Indemnity covenants in property transfers

The following Property practice note provides comprehensive and up to date legal information covering:

  • Indemnity covenants in property transfers
  • What is an indemnity?
  • When is an indemnity covenant needed in a transfer?
  • Property is subject to covenants
  • Property is subject to leases
  • Property is leasehold
  • The chain of indemnity
  • Drafting and approving the indemnity
  • Contractual provisions
  • HM Land Registry

Indemnity covenants in property transfers

This Practice Note looks at when an indemnity covenant should be given in a transfer of land. For general content on indemnities, see Practice Note: Guarantees and indemnities—general contract.

What is an indemnity?

An indemnity is a primary obligation and is an agreement by one party to bear the cost of certain losses or liabilities suffered by another party in certain circumstances.

Transfers of land often contain a covenant by the buyer to indemnify the seller against any losses suffered as a result of a breach of covenant by the buyer.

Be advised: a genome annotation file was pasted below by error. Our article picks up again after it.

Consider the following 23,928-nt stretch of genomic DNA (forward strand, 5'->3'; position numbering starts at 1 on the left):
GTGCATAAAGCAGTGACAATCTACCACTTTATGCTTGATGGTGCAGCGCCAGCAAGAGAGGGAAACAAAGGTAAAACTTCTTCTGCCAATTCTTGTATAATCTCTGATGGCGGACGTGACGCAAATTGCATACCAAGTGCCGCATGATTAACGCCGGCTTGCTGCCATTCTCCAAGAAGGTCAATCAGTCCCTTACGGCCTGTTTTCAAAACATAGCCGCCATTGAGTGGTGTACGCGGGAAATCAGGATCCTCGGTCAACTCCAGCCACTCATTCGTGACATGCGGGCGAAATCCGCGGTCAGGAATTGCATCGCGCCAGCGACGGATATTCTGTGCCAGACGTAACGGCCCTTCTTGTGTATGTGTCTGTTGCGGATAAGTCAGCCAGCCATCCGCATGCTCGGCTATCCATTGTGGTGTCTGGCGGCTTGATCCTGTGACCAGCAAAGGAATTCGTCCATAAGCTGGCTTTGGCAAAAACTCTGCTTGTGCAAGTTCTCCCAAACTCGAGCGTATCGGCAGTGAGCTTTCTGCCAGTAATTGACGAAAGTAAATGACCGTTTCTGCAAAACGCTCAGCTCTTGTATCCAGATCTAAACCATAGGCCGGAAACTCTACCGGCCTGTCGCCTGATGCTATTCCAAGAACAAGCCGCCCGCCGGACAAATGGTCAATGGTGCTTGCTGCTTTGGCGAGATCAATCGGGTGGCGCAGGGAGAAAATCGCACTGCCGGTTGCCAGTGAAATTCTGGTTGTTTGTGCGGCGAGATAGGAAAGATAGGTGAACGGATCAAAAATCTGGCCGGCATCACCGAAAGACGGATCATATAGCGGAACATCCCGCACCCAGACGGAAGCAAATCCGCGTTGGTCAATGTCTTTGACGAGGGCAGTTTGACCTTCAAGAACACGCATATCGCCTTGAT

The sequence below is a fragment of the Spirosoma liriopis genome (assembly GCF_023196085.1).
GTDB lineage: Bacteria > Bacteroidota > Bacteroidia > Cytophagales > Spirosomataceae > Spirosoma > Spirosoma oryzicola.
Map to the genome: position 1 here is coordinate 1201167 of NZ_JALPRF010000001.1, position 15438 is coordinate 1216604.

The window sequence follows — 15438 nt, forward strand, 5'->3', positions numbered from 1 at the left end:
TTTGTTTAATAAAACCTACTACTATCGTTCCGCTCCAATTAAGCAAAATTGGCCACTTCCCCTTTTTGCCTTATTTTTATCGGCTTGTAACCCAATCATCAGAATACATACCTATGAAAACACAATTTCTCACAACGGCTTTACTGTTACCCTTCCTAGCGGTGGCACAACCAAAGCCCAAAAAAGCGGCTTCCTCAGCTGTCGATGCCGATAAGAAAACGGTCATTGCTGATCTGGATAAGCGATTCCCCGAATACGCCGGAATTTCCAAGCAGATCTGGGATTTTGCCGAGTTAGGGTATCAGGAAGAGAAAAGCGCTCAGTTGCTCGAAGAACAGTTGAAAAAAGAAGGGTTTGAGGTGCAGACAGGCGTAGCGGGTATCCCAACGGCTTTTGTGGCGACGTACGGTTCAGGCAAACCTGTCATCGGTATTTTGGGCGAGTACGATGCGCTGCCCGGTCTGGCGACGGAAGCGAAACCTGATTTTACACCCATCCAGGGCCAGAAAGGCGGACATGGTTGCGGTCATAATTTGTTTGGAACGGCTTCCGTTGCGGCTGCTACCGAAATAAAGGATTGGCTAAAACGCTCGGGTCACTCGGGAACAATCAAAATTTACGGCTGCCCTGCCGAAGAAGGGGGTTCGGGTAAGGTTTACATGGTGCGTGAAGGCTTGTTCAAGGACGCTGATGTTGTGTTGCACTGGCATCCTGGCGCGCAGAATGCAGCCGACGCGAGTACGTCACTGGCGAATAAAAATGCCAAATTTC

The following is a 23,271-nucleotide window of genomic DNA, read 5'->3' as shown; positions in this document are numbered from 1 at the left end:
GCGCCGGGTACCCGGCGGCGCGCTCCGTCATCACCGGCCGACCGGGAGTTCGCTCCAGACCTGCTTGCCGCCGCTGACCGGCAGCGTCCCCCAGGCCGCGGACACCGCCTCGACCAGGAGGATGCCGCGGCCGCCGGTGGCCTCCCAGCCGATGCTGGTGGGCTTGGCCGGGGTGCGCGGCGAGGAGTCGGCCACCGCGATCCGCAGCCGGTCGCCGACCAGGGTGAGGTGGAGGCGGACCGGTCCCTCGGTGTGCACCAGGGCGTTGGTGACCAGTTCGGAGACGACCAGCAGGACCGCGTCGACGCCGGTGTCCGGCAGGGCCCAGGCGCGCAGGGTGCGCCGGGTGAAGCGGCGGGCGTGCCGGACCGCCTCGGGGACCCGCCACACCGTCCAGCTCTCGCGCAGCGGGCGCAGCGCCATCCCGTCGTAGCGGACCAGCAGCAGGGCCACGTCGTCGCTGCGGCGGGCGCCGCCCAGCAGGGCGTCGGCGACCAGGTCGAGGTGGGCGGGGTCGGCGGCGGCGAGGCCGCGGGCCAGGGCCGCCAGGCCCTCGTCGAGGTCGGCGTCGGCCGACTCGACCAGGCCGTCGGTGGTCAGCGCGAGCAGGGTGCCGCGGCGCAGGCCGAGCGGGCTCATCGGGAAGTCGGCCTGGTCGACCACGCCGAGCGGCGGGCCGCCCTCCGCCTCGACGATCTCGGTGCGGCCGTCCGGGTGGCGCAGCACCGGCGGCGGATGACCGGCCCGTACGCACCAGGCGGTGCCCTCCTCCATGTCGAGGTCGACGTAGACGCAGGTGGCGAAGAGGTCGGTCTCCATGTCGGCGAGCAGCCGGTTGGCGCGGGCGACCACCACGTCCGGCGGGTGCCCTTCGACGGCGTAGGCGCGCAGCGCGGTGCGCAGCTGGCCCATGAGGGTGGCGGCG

When is an indemnity covenant needed in a transfer?

A transfer should include an indemnity covenant where, following completion, the seller will remain liable, or potentially liable, under covenants affecting the property.

There are various situations where this might be the case.

Property is subject to covenants

A person who enters into a covenant regarding land will, when they come to sell the land, almost certainly require an indemnity from their purchaser in respect of that covenant. The purchaser and each successive owner of the land will then require a similar indemnity every time the property is transferred.

A chain of indemnity covenants created in this way is a common method of making successors in title liable for positive covenants but also arises where indemnity covenants have been given in respect of an obligation to comply with restrictive

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